(London) -- Nepal saw new setbacks in efforts to end impunity for perpetrators of wartime abuses over the last year, Human Rights Watch said today in its World Report 2014. The newly elected Constituent Assembly should take immediate steps to implement the 2006 peace agreement and to provide justice for victims of serious human rights violations during the civil war.
The three-year political deadlock before the November 2013 elections for a new Constituent Assembly has stalled efforts to enact legislations or policies to ensure protection of rights, including reforms to flawed citizenship laws that have left 2.1 million people effectively stateless.
“Ensuring justice for conflict-related abuses should be a top priority for the new Nepali government,” said Brad Adams, Asia director at Human Rights Watch. “To show that they are serious about holding perpetrators to account, the authorities should comply with court orders requiring investigations and prosecutions of wartime cases, and amend the flawed ‘truth and reconciliation’ law.”
In the 667-page World Report 2014, its 24th edition, Human Rights Watch reviews human rights practices in more than 90 countries. Syria’s widespread killings of civilians elicited horror but few steps by world leaders to stop it, Human Rights Watch said. A reinvigorated doctrine of “responsibility to protect” seems to have prevented some mass atrocities in Africa. Majorities in power in Egypt and other countries have suppressed dissent and minority rights. And Edward Snowden’s revelations about US surveillance programs reverberated around the globe.
In March, a Truth, Reconciliation, and Disappearance bill to investigate serious conflict-related violations was controversially signed into law by the president. The law failed to define which crimes are eligible for amnesty and which are excluded, giving commissioners potentially wide discretion to make determinations. As a result, some perpetrators of torture, war crimes, and crimes against humanity could be granted amnesties in contravention of international law. The Supreme Court has since made a ruling that has had the effect of suspending the law.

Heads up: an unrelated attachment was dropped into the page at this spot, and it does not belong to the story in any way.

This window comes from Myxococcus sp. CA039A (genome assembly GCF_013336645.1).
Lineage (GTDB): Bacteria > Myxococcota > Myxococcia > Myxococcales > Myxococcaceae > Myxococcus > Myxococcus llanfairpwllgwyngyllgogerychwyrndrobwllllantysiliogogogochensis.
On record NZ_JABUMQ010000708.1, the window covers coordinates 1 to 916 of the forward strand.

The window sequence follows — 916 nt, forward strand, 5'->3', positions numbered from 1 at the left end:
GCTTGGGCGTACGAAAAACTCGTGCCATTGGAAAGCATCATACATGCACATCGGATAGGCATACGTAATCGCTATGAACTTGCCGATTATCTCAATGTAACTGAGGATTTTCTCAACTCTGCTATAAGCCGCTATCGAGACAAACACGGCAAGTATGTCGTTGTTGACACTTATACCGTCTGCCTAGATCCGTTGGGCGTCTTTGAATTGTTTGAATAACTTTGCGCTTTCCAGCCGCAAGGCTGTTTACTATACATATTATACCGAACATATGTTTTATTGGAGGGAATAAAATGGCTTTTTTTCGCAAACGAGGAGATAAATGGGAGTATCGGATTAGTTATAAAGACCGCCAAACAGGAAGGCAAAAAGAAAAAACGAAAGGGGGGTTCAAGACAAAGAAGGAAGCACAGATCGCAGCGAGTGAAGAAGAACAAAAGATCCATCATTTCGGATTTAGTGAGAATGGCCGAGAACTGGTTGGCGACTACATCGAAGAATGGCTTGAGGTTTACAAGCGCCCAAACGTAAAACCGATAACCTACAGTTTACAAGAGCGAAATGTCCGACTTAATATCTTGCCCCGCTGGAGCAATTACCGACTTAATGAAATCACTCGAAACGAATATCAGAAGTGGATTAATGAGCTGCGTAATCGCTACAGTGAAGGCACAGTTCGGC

In a positive move, in January the authorities in the UK arrested a Nepali army colonel suspected of torture during the civil war based on the principle of universal jurisdiction for torture.
The rape of a returning female migrant worker from Saudi Arabia in December 2012 by an airport police constable sparked widespread protests, and women’s rights groups demanded reforms in current laws dealing with gender-based violence. As part of this movement, women’s groups also sought a review of Nepal’s migration policies, including revocation of an August 2012 decree banning women under age 30 from traveling to Gulf countries for work. The ban was imposed to protect Nepali domestic workers from physical or sexual abuse, but rights groups fear that it will push women to migrate through informal channels and increase the risk of abuse.
In 2013, Nepali authorities continued to impose strict restrictions on Tibetans in Nepal, forbidding protests and gatherings. Human Rights Watch called for the Nepali authorities to respect the rights of Tibetans in Nepal to freedom of expression, assembly, and association